Infoscience

Conference paper

Seismic retrofit of cultural heritage buildings – when less is more

In 1356, Basel was subjected to an earthquake with an estimated magnitude of 6.6; it is the largest known historical earthquake in central northern Europe. During this earthquake and the fire that followed large parts of Basel were destroyed. Such an event can occur again at any time in the future. To be prepared, it is essential to evaluate the seismic resistance of the existing building stock. The character of the city centre of Basel results largely from its naturally grown fabric of stone masonry buildings from different epochs. Stone masonry buildings belong to the most vulnerable structures under seismic excitation. At the same time, they are part of the Swiss cultural heritage and not only their appearance but also the structure as such should be maintained. This paper reports on a collaborative project between EPFL and the University of Pavia, which aims on the one hand at developing realistic models for the seismic response of stone masonry buildings and on the other hand at developing minimum intervention strategies that are reversible and as little intrusive as possible and therefore suitable for cultural heritage buildings. This paper describes first findings from the various experimental campaigns that are part of the project and explores how stone masonry typologies can be analysed using image analysis procedures.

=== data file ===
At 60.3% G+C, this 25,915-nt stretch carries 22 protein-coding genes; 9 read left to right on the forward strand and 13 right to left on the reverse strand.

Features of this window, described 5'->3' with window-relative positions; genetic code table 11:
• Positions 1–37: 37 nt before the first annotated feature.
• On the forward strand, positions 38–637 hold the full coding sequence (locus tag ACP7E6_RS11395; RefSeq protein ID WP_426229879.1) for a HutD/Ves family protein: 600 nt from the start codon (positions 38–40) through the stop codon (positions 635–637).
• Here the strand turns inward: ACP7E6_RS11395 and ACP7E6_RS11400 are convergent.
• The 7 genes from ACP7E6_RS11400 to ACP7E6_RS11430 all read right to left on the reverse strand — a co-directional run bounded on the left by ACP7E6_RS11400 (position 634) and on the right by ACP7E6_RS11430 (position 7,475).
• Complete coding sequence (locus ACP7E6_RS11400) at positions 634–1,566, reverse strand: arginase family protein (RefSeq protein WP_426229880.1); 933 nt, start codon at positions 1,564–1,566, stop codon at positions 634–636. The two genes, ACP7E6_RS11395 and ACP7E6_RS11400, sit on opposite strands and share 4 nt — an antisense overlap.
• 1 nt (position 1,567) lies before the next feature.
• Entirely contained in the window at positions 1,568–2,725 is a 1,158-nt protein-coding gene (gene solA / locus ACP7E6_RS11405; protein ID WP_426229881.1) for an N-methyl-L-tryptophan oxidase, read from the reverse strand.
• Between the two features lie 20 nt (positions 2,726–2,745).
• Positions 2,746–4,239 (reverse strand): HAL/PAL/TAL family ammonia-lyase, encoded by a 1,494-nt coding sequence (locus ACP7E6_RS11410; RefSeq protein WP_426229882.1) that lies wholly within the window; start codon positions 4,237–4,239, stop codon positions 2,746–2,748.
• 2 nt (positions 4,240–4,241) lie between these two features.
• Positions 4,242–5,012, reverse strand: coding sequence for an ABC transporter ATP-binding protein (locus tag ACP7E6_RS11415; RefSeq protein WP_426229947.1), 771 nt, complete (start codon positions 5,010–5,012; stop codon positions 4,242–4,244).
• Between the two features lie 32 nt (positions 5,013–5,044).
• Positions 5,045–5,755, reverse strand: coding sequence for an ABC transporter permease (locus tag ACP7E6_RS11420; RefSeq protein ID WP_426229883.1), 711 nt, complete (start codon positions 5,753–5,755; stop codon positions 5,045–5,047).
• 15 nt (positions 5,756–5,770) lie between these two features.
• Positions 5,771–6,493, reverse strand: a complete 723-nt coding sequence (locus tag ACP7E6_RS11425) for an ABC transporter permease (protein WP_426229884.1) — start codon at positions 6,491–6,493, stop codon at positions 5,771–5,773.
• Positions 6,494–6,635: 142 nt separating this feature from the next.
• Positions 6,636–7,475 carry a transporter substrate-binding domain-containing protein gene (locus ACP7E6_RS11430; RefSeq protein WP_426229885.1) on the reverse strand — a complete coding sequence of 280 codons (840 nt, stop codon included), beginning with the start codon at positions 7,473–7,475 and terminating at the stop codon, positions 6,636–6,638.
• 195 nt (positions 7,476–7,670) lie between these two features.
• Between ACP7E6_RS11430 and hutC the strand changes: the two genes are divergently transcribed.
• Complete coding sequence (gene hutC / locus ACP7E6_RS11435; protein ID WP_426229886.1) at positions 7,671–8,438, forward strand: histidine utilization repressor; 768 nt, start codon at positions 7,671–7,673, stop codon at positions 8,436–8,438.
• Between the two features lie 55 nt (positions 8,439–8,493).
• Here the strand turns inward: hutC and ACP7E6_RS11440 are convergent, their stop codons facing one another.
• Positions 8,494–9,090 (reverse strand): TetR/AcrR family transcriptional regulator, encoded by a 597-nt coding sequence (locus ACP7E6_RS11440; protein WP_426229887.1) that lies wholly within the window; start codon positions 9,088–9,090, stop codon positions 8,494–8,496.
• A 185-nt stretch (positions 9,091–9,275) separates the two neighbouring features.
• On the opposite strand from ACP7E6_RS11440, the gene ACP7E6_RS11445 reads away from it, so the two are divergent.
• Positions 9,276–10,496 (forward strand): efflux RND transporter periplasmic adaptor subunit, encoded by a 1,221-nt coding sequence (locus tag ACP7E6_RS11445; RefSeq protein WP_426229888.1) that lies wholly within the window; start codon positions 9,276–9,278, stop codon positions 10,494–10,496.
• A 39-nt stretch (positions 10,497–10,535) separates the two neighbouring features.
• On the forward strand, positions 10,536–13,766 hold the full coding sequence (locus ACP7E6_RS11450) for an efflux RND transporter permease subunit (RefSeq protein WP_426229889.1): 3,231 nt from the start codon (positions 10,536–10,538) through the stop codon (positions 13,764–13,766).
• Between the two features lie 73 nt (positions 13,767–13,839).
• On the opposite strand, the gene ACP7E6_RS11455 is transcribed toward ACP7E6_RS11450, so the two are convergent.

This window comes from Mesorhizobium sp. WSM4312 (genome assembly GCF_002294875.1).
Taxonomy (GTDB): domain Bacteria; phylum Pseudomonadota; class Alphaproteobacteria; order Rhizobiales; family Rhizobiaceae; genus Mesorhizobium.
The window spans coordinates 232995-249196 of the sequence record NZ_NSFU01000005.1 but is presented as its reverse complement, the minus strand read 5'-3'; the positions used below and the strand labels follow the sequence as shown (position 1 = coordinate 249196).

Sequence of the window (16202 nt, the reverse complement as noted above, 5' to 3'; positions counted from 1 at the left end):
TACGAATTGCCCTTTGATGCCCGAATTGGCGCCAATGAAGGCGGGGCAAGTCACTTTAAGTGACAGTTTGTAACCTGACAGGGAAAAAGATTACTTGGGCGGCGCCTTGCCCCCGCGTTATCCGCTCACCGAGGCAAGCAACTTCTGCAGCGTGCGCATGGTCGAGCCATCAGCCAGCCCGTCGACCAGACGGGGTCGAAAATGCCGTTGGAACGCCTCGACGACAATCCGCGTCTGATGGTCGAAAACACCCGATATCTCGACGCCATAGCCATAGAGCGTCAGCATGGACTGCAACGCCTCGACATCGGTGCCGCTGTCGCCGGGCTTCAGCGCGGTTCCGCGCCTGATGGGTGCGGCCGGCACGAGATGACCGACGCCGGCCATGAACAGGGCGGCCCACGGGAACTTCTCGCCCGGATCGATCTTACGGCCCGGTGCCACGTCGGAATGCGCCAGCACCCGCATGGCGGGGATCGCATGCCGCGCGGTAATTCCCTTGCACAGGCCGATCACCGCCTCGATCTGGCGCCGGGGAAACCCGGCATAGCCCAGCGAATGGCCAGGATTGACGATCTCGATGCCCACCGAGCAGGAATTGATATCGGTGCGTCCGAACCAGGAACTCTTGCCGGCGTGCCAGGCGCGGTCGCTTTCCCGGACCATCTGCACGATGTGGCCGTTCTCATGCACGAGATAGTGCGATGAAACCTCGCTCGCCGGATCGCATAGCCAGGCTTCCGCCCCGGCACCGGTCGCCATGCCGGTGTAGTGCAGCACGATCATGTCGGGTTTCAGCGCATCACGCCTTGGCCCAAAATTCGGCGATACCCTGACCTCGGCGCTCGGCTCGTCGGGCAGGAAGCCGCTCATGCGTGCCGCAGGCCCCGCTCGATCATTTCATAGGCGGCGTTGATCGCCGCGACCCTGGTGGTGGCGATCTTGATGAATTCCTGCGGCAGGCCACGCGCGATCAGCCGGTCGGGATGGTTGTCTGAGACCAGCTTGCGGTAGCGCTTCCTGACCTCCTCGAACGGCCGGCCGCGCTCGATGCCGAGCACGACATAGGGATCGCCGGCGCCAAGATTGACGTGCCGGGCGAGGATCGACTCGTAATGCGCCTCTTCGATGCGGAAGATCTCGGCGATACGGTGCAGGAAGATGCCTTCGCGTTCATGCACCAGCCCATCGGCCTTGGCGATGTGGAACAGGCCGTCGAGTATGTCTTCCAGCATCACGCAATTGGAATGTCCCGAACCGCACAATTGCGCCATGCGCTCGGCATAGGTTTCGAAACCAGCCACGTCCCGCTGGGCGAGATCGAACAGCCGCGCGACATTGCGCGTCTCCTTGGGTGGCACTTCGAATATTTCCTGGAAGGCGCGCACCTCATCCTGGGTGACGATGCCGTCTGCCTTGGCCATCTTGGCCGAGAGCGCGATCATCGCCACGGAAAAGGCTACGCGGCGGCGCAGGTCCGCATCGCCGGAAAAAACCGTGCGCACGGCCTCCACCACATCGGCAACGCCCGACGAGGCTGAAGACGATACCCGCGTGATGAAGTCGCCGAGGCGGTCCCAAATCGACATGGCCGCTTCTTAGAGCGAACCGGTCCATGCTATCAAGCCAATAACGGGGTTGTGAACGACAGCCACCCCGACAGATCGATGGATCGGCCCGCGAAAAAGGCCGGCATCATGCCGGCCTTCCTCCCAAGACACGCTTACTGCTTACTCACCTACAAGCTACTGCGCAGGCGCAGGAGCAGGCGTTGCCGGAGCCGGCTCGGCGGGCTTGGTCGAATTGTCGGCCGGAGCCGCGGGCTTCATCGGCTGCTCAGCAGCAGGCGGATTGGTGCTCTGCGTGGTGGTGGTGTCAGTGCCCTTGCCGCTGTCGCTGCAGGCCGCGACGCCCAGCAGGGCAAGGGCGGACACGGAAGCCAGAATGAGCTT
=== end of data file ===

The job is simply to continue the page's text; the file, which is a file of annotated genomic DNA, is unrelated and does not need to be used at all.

Reference

    • EPFL-CONF-232528

    Record created on 2017-11-22, modified on 2017-11-27

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